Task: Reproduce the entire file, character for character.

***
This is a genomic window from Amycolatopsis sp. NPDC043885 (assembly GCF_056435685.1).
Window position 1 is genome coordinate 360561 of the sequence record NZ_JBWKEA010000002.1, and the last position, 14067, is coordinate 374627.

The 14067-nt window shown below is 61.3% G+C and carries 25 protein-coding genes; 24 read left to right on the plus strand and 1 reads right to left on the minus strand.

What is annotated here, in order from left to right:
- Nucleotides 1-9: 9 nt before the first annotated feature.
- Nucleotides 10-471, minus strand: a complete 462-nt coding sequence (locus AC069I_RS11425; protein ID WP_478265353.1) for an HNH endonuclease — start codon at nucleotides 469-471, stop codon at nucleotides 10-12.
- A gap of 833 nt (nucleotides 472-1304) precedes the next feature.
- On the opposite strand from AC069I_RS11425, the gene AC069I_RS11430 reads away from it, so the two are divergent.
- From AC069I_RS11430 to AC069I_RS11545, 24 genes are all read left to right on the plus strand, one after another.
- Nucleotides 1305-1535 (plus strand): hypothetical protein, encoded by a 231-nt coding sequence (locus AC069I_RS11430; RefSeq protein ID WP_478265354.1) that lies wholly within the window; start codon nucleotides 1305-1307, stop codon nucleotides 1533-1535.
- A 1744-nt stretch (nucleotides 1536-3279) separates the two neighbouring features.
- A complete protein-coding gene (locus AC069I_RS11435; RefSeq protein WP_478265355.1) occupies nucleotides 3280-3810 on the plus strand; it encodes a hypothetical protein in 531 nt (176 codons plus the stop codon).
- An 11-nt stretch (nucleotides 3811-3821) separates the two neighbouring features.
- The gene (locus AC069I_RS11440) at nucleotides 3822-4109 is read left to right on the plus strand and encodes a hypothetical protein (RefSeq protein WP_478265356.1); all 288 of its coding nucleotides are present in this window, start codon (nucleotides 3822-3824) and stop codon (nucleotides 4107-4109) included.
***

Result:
This is a genomic window from Amycolatopsis sp. NPDC043885 (assembly GCF_056435685.1).
Window position 1 is genome coordinate 360561 of the sequence record NZ_JBWKEA010000002.1, and the last position, 14067, is coordinate 374627.

The 14067-nt window shown below is 61.3% G+C and carries 25 protein-coding genes; 24 read left to right on the plus strand and 1 reads right to left on the minus strand.

What is annotated here, in order from left to right:
- Nucleotides 1-9: 9 nt before the first annotated feature.
- Nucleotides 10-471, minus strand: a complete 462-nt coding sequence (locus AC069I_RS11425; protein ID WP_478265353.1) for an HNH endonuclease — start codon at nucleotides 469-471, stop codon at nucleotides 10-12.
- A gap of 833 nt (nucleotides 472-1304) precedes the next feature.
- On the opposite strand from AC069I_RS11425, the gene AC069I_RS11430 reads away from it, so the two are divergent.
- From AC069I_RS11430 to AC069I_RS11545, 24 genes are all read left to right on the plus strand, one after another.
- Nucleotides 1305-1535 (plus strand): hypothetical protein, encoded by a 231-nt coding sequence (locus AC069I_RS11430; RefSeq protein ID WP_478265354.1) that lies wholly within the window; start codon nucleotides 1305-1307, stop codon nucleotides 1533-1535.
- A 1744-nt stretch (nucleotides 1536-3279) separates the two neighbouring features.
- A complete protein-coding gene (locus AC069I_RS11435; RefSeq protein WP_478265355.1) occupies nucleotides 3280-3810 on the plus strand; it encodes a hypothetical protein in 531 nt (176 codons plus the stop codon).
- An 11-nt stretch (nucleotides 3811-3821) separates the two neighbouring features.
- The gene (locus AC069I_RS11440) at nucleotides 3822-4109 is read left to right on the plus strand and encodes a hypothetical protein (RefSeq protein WP_478265356.1); all 288 of its coding nucleotides are present in this window, start codon (nucleotides 3822-3824) and stop codon (nucleotides 4107-4109) included.